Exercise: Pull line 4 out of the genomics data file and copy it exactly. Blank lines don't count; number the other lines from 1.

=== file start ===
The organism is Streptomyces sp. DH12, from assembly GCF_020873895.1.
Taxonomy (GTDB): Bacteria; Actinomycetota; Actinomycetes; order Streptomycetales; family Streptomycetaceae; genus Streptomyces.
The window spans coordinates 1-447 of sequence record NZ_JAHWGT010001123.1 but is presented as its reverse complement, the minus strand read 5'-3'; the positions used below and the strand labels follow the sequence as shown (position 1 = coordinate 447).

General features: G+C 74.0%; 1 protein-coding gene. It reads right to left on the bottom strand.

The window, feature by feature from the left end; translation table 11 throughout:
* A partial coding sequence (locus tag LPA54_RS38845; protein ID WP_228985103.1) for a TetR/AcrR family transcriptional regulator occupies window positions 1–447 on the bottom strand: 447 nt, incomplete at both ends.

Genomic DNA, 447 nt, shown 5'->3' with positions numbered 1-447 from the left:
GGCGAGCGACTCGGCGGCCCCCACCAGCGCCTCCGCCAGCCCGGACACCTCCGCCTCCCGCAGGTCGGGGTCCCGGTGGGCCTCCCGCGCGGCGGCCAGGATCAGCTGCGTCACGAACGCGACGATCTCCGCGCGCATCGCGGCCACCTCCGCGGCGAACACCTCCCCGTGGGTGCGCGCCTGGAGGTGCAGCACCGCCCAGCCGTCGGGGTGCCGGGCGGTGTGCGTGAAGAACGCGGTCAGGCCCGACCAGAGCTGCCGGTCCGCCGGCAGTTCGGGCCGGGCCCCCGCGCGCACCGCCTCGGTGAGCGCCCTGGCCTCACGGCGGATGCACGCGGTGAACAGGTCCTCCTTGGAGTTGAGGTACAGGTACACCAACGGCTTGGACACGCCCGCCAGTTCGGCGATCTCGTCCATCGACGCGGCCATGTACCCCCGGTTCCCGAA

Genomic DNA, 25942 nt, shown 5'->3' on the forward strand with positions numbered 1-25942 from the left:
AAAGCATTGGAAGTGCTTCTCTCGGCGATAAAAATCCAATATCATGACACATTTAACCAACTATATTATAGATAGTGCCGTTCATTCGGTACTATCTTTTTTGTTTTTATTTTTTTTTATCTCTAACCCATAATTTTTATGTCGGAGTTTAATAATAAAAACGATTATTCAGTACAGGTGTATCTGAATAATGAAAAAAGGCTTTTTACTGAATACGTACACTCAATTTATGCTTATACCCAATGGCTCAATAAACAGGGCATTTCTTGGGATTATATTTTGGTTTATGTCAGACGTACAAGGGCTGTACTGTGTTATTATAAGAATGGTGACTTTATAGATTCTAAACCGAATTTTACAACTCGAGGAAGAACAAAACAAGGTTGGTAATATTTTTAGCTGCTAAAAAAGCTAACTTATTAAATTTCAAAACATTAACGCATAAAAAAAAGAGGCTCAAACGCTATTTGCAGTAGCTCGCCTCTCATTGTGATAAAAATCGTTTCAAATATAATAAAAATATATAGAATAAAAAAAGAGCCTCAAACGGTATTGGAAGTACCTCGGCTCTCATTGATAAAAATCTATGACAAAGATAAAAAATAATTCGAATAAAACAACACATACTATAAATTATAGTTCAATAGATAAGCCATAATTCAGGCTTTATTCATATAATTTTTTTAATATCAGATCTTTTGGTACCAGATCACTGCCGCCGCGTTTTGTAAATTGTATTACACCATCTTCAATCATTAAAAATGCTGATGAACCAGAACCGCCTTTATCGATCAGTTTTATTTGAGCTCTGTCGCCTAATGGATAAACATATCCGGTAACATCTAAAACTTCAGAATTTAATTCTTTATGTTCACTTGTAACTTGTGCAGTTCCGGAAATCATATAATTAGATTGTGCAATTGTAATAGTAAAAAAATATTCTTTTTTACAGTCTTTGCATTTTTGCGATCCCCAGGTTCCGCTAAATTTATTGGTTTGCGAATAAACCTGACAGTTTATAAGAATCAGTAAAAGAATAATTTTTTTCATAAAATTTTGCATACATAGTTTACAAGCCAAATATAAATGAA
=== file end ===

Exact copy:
General features: G+C 74.0%; 1 protein-coding gene. It reads right to left on the bottom strand.